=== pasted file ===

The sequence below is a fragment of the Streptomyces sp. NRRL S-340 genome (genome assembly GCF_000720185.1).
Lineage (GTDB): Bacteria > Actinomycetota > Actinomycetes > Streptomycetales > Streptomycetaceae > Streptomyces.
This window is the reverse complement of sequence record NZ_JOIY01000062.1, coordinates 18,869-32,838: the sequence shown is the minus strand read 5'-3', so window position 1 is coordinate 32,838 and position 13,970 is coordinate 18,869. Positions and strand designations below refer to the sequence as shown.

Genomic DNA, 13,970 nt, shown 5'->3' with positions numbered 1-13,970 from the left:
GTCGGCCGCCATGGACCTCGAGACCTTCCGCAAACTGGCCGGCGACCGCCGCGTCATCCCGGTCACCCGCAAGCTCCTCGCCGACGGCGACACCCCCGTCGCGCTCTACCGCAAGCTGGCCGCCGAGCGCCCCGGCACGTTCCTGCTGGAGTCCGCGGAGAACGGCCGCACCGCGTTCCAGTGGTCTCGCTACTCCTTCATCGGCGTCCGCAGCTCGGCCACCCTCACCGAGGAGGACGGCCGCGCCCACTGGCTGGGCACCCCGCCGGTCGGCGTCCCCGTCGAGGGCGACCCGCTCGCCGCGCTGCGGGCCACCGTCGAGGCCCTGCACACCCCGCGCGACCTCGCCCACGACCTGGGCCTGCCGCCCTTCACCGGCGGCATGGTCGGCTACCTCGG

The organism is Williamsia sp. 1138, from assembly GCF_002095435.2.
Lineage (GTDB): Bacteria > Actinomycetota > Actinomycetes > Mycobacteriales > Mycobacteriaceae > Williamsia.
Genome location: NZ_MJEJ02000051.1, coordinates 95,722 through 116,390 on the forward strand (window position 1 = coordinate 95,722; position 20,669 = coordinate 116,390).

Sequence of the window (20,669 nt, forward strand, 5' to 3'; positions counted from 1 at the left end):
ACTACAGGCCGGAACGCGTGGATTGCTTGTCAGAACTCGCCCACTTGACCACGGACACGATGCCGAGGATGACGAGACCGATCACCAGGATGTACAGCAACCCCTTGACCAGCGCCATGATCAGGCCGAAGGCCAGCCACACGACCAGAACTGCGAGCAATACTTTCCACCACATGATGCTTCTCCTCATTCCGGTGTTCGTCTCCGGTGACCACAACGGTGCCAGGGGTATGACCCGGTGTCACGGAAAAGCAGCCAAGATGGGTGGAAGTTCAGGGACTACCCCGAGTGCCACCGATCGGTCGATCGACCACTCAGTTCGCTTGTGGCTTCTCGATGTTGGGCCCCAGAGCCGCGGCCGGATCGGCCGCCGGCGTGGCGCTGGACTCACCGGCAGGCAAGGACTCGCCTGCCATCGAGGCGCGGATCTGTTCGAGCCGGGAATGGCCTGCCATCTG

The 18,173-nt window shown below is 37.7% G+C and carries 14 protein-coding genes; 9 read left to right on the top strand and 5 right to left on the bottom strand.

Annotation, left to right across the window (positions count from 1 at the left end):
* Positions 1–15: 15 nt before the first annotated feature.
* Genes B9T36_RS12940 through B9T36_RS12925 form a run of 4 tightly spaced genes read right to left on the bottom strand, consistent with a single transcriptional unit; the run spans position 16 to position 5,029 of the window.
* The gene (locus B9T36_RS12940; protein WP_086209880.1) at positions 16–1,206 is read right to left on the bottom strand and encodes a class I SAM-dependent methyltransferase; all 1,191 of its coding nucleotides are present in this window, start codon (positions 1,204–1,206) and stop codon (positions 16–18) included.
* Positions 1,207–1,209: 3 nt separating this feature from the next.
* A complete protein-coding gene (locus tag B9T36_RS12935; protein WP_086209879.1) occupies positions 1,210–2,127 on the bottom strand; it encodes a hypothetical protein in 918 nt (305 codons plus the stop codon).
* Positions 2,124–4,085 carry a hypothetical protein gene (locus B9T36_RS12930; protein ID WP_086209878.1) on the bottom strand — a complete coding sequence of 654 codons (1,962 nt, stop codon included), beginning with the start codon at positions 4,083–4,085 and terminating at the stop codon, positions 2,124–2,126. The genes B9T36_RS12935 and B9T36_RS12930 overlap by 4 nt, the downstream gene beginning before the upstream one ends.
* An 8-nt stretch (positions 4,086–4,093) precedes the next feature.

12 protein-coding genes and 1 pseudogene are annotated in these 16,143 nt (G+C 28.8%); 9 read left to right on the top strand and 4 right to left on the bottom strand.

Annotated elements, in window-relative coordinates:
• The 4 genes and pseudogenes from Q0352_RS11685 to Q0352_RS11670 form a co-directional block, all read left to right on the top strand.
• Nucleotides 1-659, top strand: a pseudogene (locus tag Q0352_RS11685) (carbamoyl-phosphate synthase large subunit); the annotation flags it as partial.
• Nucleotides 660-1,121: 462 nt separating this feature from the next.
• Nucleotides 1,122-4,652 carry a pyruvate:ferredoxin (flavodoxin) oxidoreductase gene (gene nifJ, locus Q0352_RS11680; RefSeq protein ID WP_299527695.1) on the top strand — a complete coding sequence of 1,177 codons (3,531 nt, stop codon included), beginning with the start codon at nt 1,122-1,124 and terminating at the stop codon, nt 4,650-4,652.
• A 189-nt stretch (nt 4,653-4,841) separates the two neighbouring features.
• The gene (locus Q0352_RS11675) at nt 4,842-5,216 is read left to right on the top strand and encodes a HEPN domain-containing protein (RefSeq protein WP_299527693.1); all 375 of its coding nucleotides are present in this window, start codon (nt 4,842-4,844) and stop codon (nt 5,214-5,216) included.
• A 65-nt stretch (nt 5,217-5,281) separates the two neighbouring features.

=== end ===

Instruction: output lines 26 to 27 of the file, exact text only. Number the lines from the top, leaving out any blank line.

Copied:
• A 189-nt stretch (nt 4,653-4,841) separates the two neighbouring features.
• The gene (locus Q0352_RS11675) at nt 4,842-5,216 is read left to right on the top strand and encodes a HEPN domain-containing protein (RefSeq protein WP_299527693.1); all 375 of its coding nucleotides are present in this window, start codon (nt 4,842-4,844) and stop codon (nt 5,214-5,216) included.